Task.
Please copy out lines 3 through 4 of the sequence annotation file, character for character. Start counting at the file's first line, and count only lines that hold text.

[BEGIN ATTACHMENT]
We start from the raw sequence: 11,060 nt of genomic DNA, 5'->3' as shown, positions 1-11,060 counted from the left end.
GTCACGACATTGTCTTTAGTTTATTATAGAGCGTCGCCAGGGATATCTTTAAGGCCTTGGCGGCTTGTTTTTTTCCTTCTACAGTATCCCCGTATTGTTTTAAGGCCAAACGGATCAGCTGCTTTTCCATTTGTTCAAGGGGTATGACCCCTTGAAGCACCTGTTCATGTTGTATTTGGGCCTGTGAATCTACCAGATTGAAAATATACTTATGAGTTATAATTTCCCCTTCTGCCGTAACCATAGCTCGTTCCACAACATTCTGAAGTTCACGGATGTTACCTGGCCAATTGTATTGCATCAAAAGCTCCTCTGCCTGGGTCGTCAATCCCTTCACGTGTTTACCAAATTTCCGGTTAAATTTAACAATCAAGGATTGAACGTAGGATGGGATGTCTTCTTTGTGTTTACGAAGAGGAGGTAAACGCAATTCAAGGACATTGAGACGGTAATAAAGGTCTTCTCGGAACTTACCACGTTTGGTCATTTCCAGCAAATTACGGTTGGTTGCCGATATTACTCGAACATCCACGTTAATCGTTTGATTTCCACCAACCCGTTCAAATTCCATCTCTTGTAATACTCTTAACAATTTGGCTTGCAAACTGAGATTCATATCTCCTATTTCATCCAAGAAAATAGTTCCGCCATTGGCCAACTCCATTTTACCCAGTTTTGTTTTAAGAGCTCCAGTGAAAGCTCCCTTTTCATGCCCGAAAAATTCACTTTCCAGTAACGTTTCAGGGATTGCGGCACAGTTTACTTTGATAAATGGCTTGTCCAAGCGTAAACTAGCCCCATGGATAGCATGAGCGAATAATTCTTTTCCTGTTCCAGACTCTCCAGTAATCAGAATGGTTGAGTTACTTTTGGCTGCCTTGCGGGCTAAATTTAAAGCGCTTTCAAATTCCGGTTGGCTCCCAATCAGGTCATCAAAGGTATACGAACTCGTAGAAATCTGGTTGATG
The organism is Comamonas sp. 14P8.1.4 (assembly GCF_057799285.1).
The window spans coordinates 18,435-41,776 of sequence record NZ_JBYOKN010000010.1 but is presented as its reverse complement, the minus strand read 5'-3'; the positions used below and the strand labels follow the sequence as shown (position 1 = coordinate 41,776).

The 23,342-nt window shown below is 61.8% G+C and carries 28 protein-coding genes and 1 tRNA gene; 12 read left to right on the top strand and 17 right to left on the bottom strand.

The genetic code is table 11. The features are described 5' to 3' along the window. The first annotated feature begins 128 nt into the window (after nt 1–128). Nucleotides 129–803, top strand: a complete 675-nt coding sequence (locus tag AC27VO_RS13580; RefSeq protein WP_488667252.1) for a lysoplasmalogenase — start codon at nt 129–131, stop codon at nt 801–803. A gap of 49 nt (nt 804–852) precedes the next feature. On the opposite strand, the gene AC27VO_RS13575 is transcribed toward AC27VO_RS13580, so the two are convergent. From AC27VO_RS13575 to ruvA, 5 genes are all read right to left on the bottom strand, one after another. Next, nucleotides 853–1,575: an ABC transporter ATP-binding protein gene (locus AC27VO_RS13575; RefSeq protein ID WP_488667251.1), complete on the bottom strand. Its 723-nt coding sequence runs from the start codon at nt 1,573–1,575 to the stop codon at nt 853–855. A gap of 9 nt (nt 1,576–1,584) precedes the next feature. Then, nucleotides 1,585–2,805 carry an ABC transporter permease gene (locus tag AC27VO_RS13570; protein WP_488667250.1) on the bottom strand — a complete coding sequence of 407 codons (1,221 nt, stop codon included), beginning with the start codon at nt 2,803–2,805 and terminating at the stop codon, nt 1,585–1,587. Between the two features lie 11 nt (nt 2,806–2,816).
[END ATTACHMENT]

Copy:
The organism is Comamonas sp. 14P8.1.4 (assembly GCF_057799285.1).
The window spans coordinates 18,435-41,776 of sequence record NZ_JBYOKN010000010.1 but is presented as its reverse complement, the minus strand read 5'-3'; the positions used below and the strand labels follow the sequence as shown (position 1 = coordinate 41,776).